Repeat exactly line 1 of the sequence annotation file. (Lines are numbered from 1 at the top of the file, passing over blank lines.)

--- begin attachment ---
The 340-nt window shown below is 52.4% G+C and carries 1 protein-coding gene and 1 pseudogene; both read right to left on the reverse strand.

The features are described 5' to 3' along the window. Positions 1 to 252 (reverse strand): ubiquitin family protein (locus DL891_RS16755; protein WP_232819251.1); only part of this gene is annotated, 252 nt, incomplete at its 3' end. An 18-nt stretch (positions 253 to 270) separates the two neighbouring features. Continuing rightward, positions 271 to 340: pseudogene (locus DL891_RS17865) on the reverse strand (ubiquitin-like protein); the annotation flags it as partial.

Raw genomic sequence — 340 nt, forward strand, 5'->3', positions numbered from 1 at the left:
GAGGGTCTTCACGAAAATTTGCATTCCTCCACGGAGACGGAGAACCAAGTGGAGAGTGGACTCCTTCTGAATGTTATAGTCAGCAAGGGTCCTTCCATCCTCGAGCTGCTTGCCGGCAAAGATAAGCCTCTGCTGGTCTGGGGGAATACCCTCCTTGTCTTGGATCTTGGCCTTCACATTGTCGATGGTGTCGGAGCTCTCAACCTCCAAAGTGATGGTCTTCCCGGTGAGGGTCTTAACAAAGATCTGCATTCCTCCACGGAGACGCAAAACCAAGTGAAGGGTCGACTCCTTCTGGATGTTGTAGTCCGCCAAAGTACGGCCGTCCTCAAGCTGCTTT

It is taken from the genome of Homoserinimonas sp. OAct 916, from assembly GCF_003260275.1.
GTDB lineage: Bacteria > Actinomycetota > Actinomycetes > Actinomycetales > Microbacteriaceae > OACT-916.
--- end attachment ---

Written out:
The 340-nt window shown below is 52.4% G+C and carries 1 protein-coding gene and 1 pseudogene; both read right to left on the reverse strand.